Where does human savagery come from? The animal behaviorist Marc Bekoff, writing in Psychology Today after last month's awful events in Newtown, Conn., echoed a common view: It can't possibly come from nature or evolution. Harsh aggression, he wrote, is "extremely rare" in nonhuman animals, while violence is merely an odd feature of our own species, produced by a few wicked people. If only we could "rewild our hearts," he concluded, we might harness our "inborn goodness and optimism" and thereby return to our "nice, kind, compassionate, empathic" original selves.
If only if it were that simple. Calm and cooperative behavior indeed predominates in most species, but the idea that human aggression is qualitatively different from that of every other species is wrong.
The latest report from the research site that one of us (Jane Goodall) directs in Tanzania gives a quick sense of what a scientist who studies chimpanzees actually sees: "Ferdinand [the alpha male] is rather a brutal ruler, in that he tends to use his teeth rather a lot…a number of the males now have scars on their backs from being nicked or gashed by his canines…The politics in Mitumba [a second chimpanzee community] have also been bad. If we recall that: they all killed alpha-male Vincent when he reappeared injured; then Rudi as his successor probably killed up-and-coming young Ebony to stop him helping his older brother Edgar in challenging him…but to no avail, as Edgar eventually toppled him anyway."
A 2006 paper reviewed evidence from five separate chimpanzee populations in Africa, groups that have all been scientifically monitored for many years. The average "conservatively estimated risk of violent death" was 271 per 100,000 individuals per year. If that seems like a low rate, consider that a chimpanzee's social circle is limited to about 50 friends and close acquaintances. This means that chimpanzees can expect a member of their circle to be murdered once every seven years. Such a rate of violence would be intolerable in human society.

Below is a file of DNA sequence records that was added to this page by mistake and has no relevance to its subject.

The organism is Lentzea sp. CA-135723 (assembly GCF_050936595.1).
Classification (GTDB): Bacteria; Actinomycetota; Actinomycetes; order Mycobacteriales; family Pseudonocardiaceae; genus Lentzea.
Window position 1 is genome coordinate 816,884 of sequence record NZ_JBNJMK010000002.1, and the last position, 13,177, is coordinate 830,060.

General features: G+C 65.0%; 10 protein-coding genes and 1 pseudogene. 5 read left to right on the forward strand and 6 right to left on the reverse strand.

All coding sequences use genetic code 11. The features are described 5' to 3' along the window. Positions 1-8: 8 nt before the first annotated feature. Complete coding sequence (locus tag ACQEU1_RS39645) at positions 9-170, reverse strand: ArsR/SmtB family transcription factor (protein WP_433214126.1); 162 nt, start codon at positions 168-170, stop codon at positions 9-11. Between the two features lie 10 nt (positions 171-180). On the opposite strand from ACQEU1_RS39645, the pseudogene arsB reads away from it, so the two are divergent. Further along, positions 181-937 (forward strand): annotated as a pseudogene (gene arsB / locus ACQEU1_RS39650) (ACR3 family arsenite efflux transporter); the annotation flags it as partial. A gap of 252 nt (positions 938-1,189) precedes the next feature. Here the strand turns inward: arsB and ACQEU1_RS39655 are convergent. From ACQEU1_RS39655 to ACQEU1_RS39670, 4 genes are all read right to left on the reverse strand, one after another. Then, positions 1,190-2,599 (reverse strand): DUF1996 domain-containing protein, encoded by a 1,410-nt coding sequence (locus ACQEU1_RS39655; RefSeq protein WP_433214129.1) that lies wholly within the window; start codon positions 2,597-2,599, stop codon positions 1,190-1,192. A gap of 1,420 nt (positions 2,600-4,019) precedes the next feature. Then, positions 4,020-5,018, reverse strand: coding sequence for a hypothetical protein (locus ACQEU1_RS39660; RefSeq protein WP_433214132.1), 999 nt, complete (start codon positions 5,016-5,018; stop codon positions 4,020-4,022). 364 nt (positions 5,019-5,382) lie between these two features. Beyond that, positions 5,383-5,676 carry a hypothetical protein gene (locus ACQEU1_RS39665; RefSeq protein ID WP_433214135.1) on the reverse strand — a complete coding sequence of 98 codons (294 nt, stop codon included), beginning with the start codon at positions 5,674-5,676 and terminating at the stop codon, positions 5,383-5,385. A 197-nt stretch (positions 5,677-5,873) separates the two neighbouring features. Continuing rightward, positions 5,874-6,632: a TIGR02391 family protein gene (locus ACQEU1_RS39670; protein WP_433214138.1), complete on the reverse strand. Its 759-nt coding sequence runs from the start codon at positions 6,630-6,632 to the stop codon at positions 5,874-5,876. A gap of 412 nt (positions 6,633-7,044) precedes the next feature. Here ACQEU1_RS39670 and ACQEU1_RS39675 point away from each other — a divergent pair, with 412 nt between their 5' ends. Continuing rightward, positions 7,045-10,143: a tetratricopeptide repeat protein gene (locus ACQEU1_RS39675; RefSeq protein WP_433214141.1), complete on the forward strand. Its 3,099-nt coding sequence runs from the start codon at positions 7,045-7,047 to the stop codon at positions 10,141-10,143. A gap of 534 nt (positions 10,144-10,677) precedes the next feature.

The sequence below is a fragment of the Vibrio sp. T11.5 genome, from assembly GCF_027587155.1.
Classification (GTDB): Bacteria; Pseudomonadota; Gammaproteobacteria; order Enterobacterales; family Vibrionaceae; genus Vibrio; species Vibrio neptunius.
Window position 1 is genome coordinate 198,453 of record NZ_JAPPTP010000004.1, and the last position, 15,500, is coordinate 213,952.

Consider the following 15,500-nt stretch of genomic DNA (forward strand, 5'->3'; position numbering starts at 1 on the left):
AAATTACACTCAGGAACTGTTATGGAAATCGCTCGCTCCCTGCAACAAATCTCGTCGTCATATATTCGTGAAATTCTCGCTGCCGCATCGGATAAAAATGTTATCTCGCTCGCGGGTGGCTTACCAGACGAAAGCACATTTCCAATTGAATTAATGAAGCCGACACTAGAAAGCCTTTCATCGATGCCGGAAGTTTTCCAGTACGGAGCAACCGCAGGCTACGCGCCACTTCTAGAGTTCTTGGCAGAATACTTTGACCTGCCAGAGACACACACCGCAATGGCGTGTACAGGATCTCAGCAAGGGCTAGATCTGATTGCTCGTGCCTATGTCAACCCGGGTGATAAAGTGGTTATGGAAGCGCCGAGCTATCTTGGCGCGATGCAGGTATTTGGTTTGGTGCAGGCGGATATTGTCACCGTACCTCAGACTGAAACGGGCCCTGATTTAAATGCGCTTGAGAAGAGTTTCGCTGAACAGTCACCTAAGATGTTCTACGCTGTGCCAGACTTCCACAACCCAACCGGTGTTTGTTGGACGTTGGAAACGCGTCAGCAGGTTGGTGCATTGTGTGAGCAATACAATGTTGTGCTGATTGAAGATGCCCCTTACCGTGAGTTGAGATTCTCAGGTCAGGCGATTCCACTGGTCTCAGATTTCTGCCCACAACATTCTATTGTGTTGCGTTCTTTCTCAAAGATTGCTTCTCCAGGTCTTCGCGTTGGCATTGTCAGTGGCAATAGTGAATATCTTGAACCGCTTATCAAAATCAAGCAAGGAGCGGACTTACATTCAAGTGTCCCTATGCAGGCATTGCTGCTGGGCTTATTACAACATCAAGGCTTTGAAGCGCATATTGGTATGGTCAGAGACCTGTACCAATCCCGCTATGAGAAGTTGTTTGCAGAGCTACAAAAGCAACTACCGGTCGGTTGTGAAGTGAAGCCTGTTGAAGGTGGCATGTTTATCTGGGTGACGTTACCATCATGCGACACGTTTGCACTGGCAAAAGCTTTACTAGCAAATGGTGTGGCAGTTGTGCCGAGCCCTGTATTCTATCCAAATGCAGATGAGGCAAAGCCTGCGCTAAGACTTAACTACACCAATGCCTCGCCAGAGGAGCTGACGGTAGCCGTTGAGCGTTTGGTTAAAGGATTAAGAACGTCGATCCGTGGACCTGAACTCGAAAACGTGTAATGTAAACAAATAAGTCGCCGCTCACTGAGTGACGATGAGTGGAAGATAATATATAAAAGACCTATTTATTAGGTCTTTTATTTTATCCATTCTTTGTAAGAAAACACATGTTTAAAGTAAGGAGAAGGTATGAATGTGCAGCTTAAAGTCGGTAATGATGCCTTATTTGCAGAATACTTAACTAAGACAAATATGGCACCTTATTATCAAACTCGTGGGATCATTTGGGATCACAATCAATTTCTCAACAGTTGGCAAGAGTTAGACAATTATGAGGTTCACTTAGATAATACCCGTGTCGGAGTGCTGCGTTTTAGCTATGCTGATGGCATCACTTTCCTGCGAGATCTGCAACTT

The violence among chimpanzees is impressively humanlike in several ways. Consider primitive human warfare, which has been well documented around the world. Groups of hunter-gatherers who come into contact with militarily superior groups of farmers rapidly abandon war, but where power is more equal, the hostility between societies that speak different languages is almost endless. Under those conditions, hunter-gatherers are remarkably similar to chimpanzees: Killings are mostly carried out by males, the killers tend to act in small gangs attacking vulnerable individuals, and every adult male in the society readily participates. Moreover, with hunter-gatherers as with chimpanzees, the ordinary response to encountering strangers who are vulnerable is to attack them.
Most animals do not exhibit this striking constellation of behaviors, but chimpanzees and humans are not the only species that form coalitions for killing. Other animals that use this strategy to kill their own species include group-living carnivores such as lions, spotted hyenas and wolves. The resulting mortality rate can be high: Among wolves, up to 40% of adults die from attacks by other packs.
Killing among these carnivores shows that ape-sized brains and grasping hands do not account for this unusual violent behavior. Two other features appear to be critical: variable group size and group-held territory. Variable group size means that lone individuals sometimes encounter small, vulnerable parties of neighbors. Having group territory means that by killing neighbors, the group can expand its territory to find extra resources that promote better breeding. In these circumstances, killing makes evolutionary sense—in humans as in chimpanzees and some carnivores.
What makes humans special is not our occasional propensity to kill strangers when we think we can do so safely. Our unique capacity is our skill at engineering peace. Within societies of hunter-gatherers (though only rarely between them), neighboring groups use peacemaking ceremonies to ensure that most of their interactions are friendly. In state-level societies, the state works to maintain a monopoly on violence. Though easily misused in the service of those who govern, the effect is benign when used to quell violence among the governed.
Under everyday conditions, humans are a delightfully peaceful and friendly species. But when tensions mount between groups of ordinary people or in the mind of an unstable individual, emotion can lead to deadly events. There but for the grace of fortune, circumstance and effective social institutions go you and I. Instead of constructing a feel-good fantasy about the innate goodness of most people and all animals, we should strive to better understand ourselves, the good parts along with the bad.—Ms. Goodall has directed the scientific study of chimpanzee behavior at Gombe Stream National Park in Tanzania since 1960. Mr. Wrangham is the Ruth Moore Professor of Biological Anthropology at Harvard University. Mr. Peterson is the author of "Jane Goodall: The Woman Who Redefined Man."
A version of this article appeared January 5, 2013, on page C3 in the U.S. edition of The Wall Street Journal, with the headline: We, Too, Are Violent Animals.